1. I know that I have to change the swap partition UUID in /etc/fstab and /boot/grub/menu.lst of the affected distros. Is there anything else that needs to be changed? 2. I presume a similar change has to be made to the Grub 2 configuration, for those distros that use Grub 2. I have no experience using Grub 2 so how do I make the change or where can I find instructions to do it?
CentOS 5.3 has been running fairly good except for a slow ethernet connection so I thought I would upgrade to CentOS 5.4 to see if that improved things. I had previously changed fstab and menu.lst to use UUID instead of LABEL in order to insulate myself from partition label changes I wanted to make. This worked fine in CentOS 5.3. When I attempted to upgrade from 5.3 to 5.4 using the installation disk and telling it to upgrade rather than do a new install, the installation correctly found my root partition as /dev/sdb8. When I proceeded with the upgrade I received the error:
"Error mounting device UUID=cee298a0-9c47-4a3a-ac84-23db4d20edd5 as /. No such file or directory. This most likely means the partition has not been formatted."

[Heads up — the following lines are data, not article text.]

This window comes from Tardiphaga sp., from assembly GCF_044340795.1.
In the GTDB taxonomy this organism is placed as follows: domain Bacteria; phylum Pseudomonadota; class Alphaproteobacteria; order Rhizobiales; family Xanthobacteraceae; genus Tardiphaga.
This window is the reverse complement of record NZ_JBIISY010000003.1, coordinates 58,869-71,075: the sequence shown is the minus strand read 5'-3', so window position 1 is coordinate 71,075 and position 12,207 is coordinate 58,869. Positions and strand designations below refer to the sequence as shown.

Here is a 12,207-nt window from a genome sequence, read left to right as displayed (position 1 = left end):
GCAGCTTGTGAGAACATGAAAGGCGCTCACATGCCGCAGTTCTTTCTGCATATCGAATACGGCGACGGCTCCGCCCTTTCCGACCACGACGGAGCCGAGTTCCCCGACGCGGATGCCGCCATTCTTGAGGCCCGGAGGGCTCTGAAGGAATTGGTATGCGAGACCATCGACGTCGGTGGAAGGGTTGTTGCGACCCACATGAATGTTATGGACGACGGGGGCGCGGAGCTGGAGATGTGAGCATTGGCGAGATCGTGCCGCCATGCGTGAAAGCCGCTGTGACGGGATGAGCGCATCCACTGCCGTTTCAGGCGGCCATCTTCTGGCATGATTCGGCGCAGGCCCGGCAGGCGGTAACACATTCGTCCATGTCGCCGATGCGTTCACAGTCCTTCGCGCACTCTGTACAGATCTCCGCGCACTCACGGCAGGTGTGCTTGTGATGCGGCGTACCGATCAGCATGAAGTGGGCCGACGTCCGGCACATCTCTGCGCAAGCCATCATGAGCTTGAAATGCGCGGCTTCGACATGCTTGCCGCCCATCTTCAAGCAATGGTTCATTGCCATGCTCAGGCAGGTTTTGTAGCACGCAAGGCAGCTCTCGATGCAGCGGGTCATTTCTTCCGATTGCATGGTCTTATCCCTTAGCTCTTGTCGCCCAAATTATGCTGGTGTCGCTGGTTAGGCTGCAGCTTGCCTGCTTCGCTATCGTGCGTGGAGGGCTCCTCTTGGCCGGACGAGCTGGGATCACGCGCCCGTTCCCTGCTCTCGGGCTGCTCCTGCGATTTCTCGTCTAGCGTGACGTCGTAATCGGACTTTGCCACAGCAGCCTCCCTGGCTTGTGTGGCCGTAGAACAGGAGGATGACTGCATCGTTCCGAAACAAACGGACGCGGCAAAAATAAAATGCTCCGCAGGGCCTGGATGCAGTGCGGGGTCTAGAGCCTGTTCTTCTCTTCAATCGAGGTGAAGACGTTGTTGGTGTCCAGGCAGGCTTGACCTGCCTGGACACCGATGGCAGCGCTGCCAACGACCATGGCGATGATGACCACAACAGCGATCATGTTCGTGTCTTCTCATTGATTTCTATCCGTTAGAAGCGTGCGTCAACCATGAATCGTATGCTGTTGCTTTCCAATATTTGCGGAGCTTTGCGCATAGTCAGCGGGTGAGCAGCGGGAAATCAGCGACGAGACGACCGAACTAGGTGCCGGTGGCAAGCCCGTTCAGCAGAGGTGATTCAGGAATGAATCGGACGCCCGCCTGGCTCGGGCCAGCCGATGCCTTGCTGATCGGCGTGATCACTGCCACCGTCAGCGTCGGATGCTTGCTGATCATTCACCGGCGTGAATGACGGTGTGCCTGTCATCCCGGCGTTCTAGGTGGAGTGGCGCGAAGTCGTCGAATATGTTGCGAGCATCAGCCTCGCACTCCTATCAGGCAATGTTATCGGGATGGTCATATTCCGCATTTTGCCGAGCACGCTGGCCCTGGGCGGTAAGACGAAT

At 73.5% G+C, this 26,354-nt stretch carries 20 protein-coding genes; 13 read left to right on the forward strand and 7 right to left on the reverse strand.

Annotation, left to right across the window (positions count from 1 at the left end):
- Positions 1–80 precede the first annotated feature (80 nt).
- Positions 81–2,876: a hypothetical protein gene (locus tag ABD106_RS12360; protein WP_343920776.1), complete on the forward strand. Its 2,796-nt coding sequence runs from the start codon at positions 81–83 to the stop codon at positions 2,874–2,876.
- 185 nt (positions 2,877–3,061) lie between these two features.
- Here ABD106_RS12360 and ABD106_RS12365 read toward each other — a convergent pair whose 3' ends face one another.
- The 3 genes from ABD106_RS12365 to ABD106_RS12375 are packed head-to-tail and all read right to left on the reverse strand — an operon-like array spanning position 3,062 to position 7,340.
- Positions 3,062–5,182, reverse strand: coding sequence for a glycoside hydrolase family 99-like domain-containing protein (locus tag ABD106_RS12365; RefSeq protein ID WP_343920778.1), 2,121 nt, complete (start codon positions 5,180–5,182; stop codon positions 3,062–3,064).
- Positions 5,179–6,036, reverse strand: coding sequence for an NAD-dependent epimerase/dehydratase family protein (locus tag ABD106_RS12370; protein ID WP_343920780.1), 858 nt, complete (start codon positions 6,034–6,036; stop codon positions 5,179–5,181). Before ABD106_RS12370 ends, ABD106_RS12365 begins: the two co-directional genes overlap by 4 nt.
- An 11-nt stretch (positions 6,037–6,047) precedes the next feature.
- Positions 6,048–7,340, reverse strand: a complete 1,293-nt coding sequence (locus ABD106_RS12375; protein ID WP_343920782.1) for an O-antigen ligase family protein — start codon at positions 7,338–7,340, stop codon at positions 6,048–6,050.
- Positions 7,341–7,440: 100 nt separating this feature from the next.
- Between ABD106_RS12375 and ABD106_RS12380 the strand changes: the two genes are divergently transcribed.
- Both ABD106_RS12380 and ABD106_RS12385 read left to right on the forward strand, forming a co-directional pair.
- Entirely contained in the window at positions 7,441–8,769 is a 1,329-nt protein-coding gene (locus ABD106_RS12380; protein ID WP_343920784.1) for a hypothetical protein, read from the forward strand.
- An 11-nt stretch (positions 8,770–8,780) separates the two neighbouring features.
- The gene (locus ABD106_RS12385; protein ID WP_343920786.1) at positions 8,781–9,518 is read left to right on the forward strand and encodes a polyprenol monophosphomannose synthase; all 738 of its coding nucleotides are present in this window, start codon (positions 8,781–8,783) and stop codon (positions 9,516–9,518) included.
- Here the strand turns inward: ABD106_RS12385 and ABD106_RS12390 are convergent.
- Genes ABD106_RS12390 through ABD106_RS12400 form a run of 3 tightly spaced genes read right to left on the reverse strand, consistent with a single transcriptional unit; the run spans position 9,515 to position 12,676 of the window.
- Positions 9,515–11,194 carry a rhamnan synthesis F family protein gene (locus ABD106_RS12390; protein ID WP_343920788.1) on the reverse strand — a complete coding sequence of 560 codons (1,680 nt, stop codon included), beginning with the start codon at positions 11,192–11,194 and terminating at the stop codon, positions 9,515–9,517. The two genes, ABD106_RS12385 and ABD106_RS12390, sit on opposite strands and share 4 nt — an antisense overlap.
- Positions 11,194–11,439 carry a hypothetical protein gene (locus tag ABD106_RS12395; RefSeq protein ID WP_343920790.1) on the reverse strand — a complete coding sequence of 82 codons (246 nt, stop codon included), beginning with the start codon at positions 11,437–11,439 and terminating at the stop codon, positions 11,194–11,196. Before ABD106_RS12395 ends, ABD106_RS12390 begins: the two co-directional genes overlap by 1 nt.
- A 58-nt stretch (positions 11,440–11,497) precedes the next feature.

But of course it has been formatted and is my / partition running CentOS 5.3 as I type. how to fix this to get CentOS 5.3 upgraded ? Di I have to use LABEL in fstab and menu.lst for my partitions,or perhaps just for my root partition ? Any other ideas why this is failing ?
I posted this first to thread 'Boot problem - "Gave up waiting for root device.", (initramfs)' then realized that I should start a new thread because the problem is not the same. On boot the splash goes black and nothing happens, On a recovery boot it drops into shell BusyBox and messages indicate that the root partition cannot be found. After booting from CD Gparted GUI partition information shows no label or ssid for the root partition sda2. The data for the root partition appears to be there. how to fix this? My /home, swap, and / are on separate partitions formatted ext3. I have a recent backup only for my data. I would like to avoid having to rebuild my system from scratch.